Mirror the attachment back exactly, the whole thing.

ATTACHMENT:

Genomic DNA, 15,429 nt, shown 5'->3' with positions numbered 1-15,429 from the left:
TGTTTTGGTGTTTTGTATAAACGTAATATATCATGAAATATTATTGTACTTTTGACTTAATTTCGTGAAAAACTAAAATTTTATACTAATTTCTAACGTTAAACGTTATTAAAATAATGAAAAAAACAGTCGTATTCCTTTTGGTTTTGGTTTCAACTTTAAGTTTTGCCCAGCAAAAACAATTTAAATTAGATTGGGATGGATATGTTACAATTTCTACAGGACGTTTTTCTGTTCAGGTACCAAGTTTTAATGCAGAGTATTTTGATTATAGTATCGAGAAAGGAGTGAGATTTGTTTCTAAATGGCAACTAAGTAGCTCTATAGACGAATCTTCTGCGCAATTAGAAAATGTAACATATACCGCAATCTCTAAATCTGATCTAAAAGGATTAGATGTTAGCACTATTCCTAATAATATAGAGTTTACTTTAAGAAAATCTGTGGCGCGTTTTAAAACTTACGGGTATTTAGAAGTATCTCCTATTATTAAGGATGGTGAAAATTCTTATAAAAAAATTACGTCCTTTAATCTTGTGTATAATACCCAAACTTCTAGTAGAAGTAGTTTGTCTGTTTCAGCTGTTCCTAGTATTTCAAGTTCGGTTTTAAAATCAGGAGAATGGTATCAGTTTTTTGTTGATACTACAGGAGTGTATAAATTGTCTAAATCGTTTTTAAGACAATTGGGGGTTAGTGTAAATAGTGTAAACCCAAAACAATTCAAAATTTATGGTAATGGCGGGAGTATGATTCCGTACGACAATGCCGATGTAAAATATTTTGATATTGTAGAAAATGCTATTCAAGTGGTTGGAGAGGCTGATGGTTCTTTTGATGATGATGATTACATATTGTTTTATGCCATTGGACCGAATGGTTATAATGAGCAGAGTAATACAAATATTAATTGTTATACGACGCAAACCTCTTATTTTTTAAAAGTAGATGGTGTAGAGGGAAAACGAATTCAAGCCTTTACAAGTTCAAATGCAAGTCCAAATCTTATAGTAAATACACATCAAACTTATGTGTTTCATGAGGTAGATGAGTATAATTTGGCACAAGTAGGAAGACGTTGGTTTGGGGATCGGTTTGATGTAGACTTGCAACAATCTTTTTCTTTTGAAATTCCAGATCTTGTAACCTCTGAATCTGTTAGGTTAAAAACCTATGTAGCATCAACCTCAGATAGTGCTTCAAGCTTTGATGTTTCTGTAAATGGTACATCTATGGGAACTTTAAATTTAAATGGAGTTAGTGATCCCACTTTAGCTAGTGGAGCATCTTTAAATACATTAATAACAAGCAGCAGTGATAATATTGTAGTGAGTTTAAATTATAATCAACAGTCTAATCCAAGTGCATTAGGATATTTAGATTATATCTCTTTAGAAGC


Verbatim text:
Genomic DNA, 15,429 nt, shown 5'->3' with positions numbered 1-15,429 from the left:
TGTTTTGGTGTTTTGTATAAACGTAATATATCATGAAATATTATTGTACTTTTGACTTAATTTCGTGAAAAACTAAAATTTTATACTAATTTCTAACGTTAAACGTTATTAAAATAATGAAAAAAACAGTCGTATTCCTTTTGGTTTTGGTTTCAACTTTAAGTTTTGCCCAGCAAAAACAATTTAAATTAGATTGGGATGGATATGTTACAATTTCTACAGGACGTTTTTCTGTTCAGGTACCAAGTTTTAATGCAGAGTATTTTGATTATAGTATCGAGAAAGGAGTGAGATTTGTTTCTAAATGGCAACTAAGTAGCTCTATAGACGAATCTTCTGCGCAATTAGAAAATGTAACATATACCGCAATCTCTAAATCTGATCTAAAAGGATTAGATGTTAGCACTATTCCTAATAATATAGAGTTTACTTTAAGAAAATCTGTGGCGCGTTTTAAAACTTACGGGTATTTAGAAGTATCTCCTATTATTAAGGATGGTGAAAATTCTTATAAAAAAATTACGTCCTTTAATCTTGTGTATAATACCCAAACTTCTAGTAGAAGTAGTTTGTCTGTTTCAGCTGTTCCTAGTATTTCAAGTTCGGTTTTAAAATCAGGAGAATGGTATCAGTTTTTTGTTGATACTACAGGAGTGTATAAATTGTCTAAATCGTTTTTAAGACAATTGGGGGTTAGTGTAAATAGTGTAAACCCAAAACAATTCAAAATTTATGGTAATGGCGGGAGTATGATTCCGTACGACAATGCCGATGTAAAATATTTTGATATTGTAGAAAATGCTATTCAAGTGGTTGGAGAGGCTGATGGTTCTTTTGATGATGATGATTACATATTGTTTTATGCCATTGGACCGAATGGTTATAATGAGCAGAGTAATACAAATATTAATTGTTATACGACGCAAACCTCTTATTTTTTAAAAGTAGATGGTGTAGAGGGAAAACGAATTCAAGCCTTTACAAGTTCAAATGCAAGTCCAAATCTTATAGTAAATACACATCAAACTTATGTGTTTCATGAGGTAGATGAGTATAATTTGGCACAAGTAGGAAGACGTTGGTTTGGGGATCGGTTTGATGTAGACTTGCAACAATCTTTTTCTTTTGAAATTCCAGATCTTGTAACCTCTGAATCTGTTAGGTTAAAAACCTATGTAGCATCAACCTCAGATAGTGCTTCAAGCTTTGATGTTTCTGTAAATGGTACATCTATGGGAACTTTAAATTTAAATGGAGTTAGTGATCCCACTTTAGCTAGTGGAGCATCTTTAAATACATTAATAACAAGCAGCAGTGATAATATTGTAGTGAGTTTAAATTATAATCAACAGTCTAATCCAAGTGCATTAGGATATTTAGATTATATCTCTTTAGAAGC